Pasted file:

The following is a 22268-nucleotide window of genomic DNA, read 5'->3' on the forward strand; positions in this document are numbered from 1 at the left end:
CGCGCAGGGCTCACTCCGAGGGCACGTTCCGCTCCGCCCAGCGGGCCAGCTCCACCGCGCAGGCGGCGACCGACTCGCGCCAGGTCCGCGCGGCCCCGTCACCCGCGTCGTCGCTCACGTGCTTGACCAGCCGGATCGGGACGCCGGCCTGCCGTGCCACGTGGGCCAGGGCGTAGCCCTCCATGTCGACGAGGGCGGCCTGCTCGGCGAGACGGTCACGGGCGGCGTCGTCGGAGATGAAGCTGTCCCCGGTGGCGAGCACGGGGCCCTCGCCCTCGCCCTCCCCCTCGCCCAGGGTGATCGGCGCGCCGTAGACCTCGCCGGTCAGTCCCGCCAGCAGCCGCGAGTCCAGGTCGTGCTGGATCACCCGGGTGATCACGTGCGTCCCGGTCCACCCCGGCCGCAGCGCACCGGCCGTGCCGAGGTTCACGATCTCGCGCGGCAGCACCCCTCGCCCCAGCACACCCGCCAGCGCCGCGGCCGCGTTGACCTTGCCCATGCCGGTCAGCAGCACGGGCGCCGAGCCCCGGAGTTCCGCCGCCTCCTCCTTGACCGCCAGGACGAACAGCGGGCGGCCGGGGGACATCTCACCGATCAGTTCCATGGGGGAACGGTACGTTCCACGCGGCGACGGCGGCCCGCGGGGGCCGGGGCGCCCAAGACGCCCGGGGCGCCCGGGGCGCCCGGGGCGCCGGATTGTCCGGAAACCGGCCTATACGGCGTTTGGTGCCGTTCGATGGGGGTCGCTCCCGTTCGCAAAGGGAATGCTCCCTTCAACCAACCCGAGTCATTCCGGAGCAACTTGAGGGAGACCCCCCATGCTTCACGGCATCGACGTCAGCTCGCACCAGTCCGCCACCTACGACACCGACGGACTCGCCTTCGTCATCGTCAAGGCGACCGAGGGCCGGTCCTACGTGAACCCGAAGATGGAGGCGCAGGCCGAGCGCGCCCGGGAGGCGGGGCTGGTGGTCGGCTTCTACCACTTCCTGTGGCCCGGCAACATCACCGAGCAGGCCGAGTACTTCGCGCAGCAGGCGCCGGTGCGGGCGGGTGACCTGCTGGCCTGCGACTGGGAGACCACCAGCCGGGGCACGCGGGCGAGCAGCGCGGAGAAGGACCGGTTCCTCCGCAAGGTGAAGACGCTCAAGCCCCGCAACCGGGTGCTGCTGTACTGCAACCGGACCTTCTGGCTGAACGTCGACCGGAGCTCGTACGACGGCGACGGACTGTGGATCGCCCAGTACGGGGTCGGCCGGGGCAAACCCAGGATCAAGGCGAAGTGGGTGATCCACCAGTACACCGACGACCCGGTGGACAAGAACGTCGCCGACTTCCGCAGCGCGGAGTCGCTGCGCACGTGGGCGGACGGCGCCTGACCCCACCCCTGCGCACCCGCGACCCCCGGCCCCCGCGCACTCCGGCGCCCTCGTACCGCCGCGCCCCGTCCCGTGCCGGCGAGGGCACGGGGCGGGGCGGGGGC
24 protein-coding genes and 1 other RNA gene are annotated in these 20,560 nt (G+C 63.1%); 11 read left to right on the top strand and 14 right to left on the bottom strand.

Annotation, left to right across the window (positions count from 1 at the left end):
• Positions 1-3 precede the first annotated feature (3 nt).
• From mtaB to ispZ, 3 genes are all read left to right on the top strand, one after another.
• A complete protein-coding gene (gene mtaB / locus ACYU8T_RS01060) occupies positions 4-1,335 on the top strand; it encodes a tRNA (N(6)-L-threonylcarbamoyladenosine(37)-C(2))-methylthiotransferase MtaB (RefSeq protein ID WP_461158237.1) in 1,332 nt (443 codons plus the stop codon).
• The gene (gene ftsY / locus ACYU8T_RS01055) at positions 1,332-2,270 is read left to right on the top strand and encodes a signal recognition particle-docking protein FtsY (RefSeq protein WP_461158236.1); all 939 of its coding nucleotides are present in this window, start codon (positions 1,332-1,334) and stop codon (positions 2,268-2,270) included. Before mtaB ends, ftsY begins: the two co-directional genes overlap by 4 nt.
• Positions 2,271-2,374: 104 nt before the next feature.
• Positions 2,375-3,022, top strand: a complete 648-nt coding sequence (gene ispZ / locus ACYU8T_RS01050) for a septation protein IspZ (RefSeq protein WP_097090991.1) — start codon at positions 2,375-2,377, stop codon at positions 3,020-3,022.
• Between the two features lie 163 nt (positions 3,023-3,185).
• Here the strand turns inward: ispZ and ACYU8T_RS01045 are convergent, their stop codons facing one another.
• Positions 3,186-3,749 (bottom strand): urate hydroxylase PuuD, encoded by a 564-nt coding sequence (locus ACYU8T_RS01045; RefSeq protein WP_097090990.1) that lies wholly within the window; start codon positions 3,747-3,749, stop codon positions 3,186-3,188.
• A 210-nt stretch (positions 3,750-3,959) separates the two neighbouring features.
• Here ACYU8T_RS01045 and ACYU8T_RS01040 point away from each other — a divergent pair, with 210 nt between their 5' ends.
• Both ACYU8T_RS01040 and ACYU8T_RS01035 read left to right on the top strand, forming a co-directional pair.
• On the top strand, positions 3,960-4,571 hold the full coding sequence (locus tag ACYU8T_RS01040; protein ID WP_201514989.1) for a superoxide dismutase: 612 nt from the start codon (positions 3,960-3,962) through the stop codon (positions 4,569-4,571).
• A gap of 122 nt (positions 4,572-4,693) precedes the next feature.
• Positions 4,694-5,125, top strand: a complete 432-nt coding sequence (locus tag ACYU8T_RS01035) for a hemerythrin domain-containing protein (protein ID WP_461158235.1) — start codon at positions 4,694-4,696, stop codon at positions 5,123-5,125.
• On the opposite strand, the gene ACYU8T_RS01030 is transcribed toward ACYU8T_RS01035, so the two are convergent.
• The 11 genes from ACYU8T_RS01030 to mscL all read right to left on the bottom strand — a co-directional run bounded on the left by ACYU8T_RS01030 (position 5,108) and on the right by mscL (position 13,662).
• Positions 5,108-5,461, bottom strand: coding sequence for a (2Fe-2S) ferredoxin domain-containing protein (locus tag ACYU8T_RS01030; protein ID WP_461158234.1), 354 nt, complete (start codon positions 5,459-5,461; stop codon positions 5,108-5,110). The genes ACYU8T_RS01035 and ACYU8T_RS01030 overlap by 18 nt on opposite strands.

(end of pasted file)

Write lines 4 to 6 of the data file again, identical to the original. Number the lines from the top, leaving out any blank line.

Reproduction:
Annotation, left to right across the window (positions count from 1 at the left end):
• Positions 1-3 precede the first annotated feature (3 nt).
• From mtaB to ispZ, 3 genes are all read left to right on the top strand, one after another.